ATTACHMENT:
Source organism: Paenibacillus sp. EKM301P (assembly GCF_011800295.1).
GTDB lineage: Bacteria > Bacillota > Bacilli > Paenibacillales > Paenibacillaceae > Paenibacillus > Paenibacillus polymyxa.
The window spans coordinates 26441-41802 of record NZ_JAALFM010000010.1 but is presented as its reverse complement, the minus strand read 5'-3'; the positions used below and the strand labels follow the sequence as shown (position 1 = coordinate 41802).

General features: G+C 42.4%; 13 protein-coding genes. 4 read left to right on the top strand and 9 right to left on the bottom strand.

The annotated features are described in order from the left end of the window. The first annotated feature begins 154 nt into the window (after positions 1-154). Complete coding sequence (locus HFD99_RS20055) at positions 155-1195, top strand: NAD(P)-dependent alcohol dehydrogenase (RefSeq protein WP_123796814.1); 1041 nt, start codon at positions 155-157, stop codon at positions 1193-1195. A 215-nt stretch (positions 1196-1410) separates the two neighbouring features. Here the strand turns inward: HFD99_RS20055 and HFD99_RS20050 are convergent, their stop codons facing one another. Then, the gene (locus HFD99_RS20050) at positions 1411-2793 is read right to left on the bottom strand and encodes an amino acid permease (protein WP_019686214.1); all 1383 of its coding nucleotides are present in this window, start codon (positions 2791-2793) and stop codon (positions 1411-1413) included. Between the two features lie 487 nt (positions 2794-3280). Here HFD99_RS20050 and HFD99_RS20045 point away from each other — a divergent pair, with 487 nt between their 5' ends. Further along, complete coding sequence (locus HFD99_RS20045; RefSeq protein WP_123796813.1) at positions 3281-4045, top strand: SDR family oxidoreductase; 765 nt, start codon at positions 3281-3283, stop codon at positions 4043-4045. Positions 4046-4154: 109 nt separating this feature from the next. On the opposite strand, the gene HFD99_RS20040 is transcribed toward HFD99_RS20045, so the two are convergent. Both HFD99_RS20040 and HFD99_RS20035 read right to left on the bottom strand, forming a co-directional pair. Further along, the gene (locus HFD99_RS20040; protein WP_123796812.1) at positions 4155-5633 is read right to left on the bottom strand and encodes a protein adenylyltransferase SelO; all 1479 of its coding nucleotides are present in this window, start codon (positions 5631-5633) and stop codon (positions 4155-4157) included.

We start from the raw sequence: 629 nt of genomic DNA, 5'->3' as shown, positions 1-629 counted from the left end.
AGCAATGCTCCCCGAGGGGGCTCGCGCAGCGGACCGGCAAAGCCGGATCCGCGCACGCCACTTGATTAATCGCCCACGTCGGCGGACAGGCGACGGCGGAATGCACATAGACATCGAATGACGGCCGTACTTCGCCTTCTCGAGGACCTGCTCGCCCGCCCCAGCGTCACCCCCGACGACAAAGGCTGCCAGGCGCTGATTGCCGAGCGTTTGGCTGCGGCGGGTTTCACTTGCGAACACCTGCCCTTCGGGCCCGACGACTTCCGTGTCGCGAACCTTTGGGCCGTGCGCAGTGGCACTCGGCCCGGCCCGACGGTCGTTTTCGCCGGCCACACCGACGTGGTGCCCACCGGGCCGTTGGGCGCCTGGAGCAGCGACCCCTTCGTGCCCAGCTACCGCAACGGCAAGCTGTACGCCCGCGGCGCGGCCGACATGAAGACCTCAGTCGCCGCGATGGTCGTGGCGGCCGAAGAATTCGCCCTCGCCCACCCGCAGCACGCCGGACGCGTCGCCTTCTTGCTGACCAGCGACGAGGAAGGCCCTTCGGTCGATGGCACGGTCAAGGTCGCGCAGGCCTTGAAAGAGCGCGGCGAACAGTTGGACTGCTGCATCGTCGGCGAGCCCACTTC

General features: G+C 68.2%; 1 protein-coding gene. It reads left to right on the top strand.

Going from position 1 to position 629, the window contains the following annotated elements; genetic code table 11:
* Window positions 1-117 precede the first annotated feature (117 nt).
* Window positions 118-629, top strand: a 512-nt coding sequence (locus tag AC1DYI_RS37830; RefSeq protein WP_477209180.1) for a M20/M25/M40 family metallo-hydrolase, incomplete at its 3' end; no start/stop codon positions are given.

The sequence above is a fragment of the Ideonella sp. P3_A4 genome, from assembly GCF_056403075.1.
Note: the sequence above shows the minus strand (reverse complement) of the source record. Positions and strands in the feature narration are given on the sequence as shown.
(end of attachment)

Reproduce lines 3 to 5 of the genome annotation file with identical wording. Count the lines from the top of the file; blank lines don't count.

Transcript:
The window spans coordinates 26441-41802 of record NZ_JAALFM010000010.1 but is presented as its reverse complement, the minus strand read 5'-3'; the positions used below and the strand labels follow the sequence as shown (position 1 = coordinate 41802).

General features: G+C 42.4%; 13 protein-coding genes. 4 read left to right on the top strand and 9 right to left on the bottom strand.

The annotated features are described in order from the left end of the window. The first annotated feature begins 154 nt into the window (after positions 1-154). Complete coding sequence (locus HFD99_RS20055) at positions 155-1195, top strand: NAD(P)-dependent alcohol dehydrogenase (RefSeq protein WP_123796814.1); 1041 nt, start codon at positions 155-157, stop codon at positions 1193-1195. A 215-nt stretch (positions 1196-1410) separates the two neighbouring features. Here the strand turns inward: HFD99_RS20055 and HFD99_RS20050 are convergent, their stop codons facing one another. Then, the gene (locus HFD99_RS20050) at positions 1411-2793 is read right to left on the bottom strand and encodes an amino acid permease (protein WP_019686214.1); all 1383 of its coding nucleotides are present in this window, start codon (positions 2791-2793) and stop codon (positions 1411-1413) included. Between the two features lie 487 nt (positions 2794-3280). Here HFD99_RS20050 and HFD99_RS20045 point away from each other — a divergent pair, with 487 nt between their 5' ends. Further along, complete coding sequence (locus HFD99_RS20045; RefSeq protein WP_123796813.1) at positions 3281-4045, top strand: SDR family oxidoreductase; 765 nt, start codon at positions 3281-3283, stop codon at positions 4043-4045. Positions 4046-4154: 109 nt separating this feature from the next. On the opposite strand, the gene HFD99_RS20040 is transcribed toward HFD99_RS20045, so the two are convergent. Both HFD99_RS20040 and HFD99_RS20035 read right to left on the bottom strand, forming a co-directional pair. Further along, the gene (locus HFD99_RS20040; protein WP_123796812.1) at positions 4155-5633 is read right to left on the bottom strand and encodes a protein adenylyltransferase SelO; all 1479 of its coding nucleotides are present in this window, start codon (positions 5631-5633) and stop codon (positions 4155-4157) included.